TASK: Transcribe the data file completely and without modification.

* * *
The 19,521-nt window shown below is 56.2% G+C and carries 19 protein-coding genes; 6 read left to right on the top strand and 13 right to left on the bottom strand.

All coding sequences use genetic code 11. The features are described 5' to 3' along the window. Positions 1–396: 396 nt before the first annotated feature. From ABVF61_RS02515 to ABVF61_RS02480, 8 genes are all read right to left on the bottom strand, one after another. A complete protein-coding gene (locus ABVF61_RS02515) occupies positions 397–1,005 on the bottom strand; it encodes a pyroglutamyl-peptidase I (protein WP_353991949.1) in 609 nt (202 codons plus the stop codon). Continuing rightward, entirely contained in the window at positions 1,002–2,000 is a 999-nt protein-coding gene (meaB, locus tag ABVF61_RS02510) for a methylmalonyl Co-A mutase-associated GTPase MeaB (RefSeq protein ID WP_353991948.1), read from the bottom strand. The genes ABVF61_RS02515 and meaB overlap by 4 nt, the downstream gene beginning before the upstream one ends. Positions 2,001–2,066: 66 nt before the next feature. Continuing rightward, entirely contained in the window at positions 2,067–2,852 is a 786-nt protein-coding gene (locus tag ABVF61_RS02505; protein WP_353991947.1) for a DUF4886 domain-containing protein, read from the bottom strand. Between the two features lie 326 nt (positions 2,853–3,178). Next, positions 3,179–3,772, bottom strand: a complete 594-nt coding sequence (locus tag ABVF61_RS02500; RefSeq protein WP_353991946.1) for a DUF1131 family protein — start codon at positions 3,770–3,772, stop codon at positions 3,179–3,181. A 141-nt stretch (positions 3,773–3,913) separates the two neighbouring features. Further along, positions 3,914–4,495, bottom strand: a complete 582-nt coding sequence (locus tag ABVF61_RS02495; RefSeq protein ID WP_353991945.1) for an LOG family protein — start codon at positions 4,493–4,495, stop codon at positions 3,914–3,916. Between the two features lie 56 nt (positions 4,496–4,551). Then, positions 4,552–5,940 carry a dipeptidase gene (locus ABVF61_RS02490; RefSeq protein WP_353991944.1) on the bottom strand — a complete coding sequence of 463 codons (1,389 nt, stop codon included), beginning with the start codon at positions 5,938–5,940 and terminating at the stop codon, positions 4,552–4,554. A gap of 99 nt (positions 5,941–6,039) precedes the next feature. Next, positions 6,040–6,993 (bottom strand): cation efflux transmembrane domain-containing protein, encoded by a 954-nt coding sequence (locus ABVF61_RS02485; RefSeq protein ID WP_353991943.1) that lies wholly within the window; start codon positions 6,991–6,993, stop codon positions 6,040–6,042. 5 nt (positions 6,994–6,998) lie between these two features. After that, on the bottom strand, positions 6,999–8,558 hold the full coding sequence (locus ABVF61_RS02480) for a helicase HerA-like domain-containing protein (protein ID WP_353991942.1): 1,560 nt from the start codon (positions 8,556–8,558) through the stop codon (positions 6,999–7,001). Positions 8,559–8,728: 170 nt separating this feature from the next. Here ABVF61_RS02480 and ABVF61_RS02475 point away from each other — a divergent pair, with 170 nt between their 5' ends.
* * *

The 19,521-nt window shown below is 56.2% G+C and carries 19 protein-coding genes; 6 read left to right on the top strand and 13 right to left on the bottom strand.

All coding sequences use genetic code 11. The features are described 5' to 3' along the window. Positions 1–396: 396 nt before the first annotated feature. From ABVF61_RS02515 to ABVF61_RS02480, 8 genes are all read right to left on the bottom strand, one after another. A complete protein-coding gene (locus ABVF61_RS02515) occupies positions 397–1,005 on the bottom strand; it encodes a pyroglutamyl-peptidase I (protein WP_353991949.1) in 609 nt (202 codons plus the stop codon). Continuing rightward, entirely contained in the window at positions 1,002–2,000 is a 999-nt protein-coding gene (meaB, locus tag ABVF61_RS02510) for a methylmalonyl Co-A mutase-associated GTPase MeaB (RefSeq protein ID WP_353991948.1), read from the bottom strand. The genes ABVF61_RS02515 and meaB overlap by 4 nt, the downstream gene beginning before the upstream one ends. Positions 2,001–2,066: 66 nt before the next feature. Continuing rightward, entirely contained in the window at positions 2,067–2,852 is a 786-nt protein-coding gene (locus tag ABVF61_RS02505; protein WP_353991947.1) for a DUF4886 domain-containing protein, read from the bottom strand. Between the two features lie 326 nt (positions 2,853–3,178). Next, positions 3,179–3,772, bottom strand: a complete 594-nt coding sequence (locus tag ABVF61_RS02500; RefSeq protein WP_353991946.1) for a DUF1131 family protein — start codon at positions 3,770–3,772, stop codon at positions 3,179–3,181. A 141-nt stretch (positions 3,773–3,913) separates the two neighbouring features. Further along, positions 3,914–4,495, bottom strand: a complete 582-nt coding sequence (locus tag ABVF61_RS02495; RefSeq protein ID WP_353991945.1) for an LOG family protein — start codon at positions 4,493–4,495, stop codon at positions 3,914–3,916. Between the two features lie 56 nt (positions 4,496–4,551). Then, positions 4,552–5,940 carry a dipeptidase gene (locus ABVF61_RS02490; RefSeq protein WP_353991944.1) on the bottom strand — a complete coding sequence of 463 codons (1,389 nt, stop codon included), beginning with the start codon at positions 5,938–5,940 and terminating at the stop codon, positions 4,552–4,554. A gap of 99 nt (positions 5,941–6,039) precedes the next feature. Next, positions 6,040–6,993 (bottom strand): cation efflux transmembrane domain-containing protein, encoded by a 954-nt coding sequence (locus ABVF61_RS02485; RefSeq protein ID WP_353991943.1) that lies wholly within the window; start codon positions 6,991–6,993, stop codon positions 6,040–6,042. 5 nt (positions 6,994–6,998) lie between these two features. After that, on the bottom strand, positions 6,999–8,558 hold the full coding sequence (locus ABVF61_RS02480) for a helicase HerA-like domain-containing protein (protein ID WP_353991942.1): 1,560 nt from the start codon (positions 8,556–8,558) through the stop codon (positions 6,999–7,001). Positions 8,559–8,728: 170 nt separating this feature from the next. Here ABVF61_RS02480 and ABVF61_RS02475 point away from each other — a divergent pair, with 170 nt between their 5' ends.